5. 76 FR 32950 - Proposed Information Collection; Comment Request; 2012 Economic Census of Island Areas

    Federal Register 2010, 2011, 2012, 2013, 2014

    2011-06-07

    ... Title 13, United States Code (U.S.C.), is the primary source of facts about the structure and... Mariana Islands, the U.S. Virgin Islands, and American Samoa. The economic census, is the primary source of facts about each of the island areas' economies, and features the only recognized source of...

  6. Biology and impacts of Pacific island invasive species. 2. Boiga irregularis, the Brown Tree Snake (Reptilia: Colubridae)

    USGS Publications Warehouse

    Rodda, Gordon H.; Savidge, Julie A.

    2007-01-01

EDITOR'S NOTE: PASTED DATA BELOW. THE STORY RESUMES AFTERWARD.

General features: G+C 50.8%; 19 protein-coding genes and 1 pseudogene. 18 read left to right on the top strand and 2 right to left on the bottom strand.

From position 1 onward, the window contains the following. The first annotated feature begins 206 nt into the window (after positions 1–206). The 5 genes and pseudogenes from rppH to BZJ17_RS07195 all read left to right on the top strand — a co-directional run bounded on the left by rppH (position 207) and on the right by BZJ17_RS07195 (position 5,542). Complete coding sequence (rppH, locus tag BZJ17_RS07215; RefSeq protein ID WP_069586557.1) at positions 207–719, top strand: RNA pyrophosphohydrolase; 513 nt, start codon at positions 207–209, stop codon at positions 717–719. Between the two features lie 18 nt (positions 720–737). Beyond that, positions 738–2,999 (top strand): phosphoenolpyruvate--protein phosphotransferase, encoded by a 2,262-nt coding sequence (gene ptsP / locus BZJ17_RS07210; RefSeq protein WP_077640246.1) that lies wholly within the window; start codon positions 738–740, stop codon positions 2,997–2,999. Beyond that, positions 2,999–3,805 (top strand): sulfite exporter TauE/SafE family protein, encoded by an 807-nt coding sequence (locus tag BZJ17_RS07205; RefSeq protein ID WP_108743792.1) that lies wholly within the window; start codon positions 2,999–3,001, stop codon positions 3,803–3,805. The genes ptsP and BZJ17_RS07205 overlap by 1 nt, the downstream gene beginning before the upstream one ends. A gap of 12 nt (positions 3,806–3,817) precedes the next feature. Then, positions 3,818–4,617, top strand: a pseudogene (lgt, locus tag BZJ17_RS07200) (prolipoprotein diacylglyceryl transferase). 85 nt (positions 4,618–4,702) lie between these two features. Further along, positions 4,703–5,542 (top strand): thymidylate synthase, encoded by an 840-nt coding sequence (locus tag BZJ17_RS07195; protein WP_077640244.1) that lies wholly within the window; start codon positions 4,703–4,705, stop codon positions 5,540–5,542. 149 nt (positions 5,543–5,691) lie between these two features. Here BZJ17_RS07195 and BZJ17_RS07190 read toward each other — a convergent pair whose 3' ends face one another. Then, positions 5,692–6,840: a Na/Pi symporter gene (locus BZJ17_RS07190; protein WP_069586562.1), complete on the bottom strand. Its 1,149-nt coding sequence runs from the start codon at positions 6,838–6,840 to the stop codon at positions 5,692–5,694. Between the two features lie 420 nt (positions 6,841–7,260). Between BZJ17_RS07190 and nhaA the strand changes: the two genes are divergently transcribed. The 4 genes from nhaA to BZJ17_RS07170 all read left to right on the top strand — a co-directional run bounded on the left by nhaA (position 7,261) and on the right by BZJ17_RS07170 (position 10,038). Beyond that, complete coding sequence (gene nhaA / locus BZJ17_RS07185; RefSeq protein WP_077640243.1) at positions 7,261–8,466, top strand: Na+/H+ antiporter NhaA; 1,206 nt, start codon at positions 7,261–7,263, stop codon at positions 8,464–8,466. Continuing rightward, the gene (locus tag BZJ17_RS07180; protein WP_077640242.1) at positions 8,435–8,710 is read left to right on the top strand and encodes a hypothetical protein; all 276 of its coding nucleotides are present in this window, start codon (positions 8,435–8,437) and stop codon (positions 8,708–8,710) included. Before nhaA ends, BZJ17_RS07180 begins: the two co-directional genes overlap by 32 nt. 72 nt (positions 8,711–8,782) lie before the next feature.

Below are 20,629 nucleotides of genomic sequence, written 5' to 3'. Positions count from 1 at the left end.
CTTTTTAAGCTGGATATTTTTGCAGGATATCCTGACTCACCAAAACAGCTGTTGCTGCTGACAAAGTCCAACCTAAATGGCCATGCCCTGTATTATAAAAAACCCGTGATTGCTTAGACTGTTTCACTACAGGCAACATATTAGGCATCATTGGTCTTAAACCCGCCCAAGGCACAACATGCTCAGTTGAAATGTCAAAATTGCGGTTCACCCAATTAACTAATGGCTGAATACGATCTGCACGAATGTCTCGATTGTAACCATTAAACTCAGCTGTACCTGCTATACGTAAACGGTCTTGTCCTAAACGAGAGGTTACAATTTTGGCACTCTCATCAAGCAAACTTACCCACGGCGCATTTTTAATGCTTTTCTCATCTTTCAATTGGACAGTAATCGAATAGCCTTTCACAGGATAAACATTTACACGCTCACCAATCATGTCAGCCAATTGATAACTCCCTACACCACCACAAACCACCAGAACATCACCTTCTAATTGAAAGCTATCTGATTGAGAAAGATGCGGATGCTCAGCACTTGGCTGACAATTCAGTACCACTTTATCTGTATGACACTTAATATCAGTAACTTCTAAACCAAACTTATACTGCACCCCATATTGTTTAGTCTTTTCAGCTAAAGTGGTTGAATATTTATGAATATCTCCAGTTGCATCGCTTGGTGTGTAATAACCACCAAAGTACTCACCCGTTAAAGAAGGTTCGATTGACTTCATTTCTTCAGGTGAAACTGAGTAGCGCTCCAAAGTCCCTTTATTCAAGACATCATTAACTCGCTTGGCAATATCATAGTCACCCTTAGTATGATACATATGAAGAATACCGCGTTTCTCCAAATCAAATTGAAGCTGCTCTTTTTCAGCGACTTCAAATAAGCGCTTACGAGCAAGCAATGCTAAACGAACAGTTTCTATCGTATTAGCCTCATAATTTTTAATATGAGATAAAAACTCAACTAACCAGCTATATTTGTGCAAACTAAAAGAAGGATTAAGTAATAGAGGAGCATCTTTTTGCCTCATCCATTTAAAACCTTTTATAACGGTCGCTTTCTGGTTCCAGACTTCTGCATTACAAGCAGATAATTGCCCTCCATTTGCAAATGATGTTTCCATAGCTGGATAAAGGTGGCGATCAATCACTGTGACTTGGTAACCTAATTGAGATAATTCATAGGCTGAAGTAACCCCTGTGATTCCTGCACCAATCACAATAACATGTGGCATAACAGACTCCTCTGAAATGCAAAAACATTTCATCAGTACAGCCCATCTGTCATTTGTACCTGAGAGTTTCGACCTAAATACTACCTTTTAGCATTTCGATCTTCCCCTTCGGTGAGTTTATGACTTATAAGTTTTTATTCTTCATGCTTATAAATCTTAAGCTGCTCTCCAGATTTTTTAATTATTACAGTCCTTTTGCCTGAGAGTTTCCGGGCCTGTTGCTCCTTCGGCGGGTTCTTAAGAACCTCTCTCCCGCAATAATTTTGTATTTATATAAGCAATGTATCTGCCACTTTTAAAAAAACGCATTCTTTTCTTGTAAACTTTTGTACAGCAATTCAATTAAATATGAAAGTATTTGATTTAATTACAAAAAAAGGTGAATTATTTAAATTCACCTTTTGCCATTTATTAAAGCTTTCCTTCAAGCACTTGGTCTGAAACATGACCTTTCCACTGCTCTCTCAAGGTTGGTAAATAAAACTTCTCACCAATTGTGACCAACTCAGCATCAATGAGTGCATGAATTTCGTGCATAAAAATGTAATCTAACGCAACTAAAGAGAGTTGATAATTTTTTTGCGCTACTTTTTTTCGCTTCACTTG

The Brown Tree Snake, Boiga irregularis (Merrem, 1802), was accidentally transported to the island of Guam shortly after World War II. Over the following two decades it spread throughout the island with little public or professional recognition of its extent or impacts. This secretive nocturnal arboreal snake occurs in all habitats on Guam, from grasslands to forests. Under the right conditions, it is capable of high rates of reproduction and population growth. The Brown Tree Snake caused the extirpation of 13 of Guam's 22 native breeding birds and contributed to the extirpation of several species of native bats and lizards. Guam's 12 forest birds were especially impacted, with 10 species eliminated and the other two severely reduced. In addition, the snake continues to substantially impact domestic poultry, pets, the island's electrical power infrastructure, and human health. To protect other vulnerable Pacific islands, the U.S. government annually spends several million dollars inspecting cargo outbound from Guam to exclude Brown Tree Snakes. Cargo destinations most at risk are in Micronesia, especially the Northern Mariana Islands, but Guam also has direct air transportation links to Hawai'i that will soon be supplemented with direct ship traffic. Ultimately, all Pacific islands are at risk but especially those obtaining cargo through Guam. ?? 2007 by University of Hawai'i Press. All rights reserved.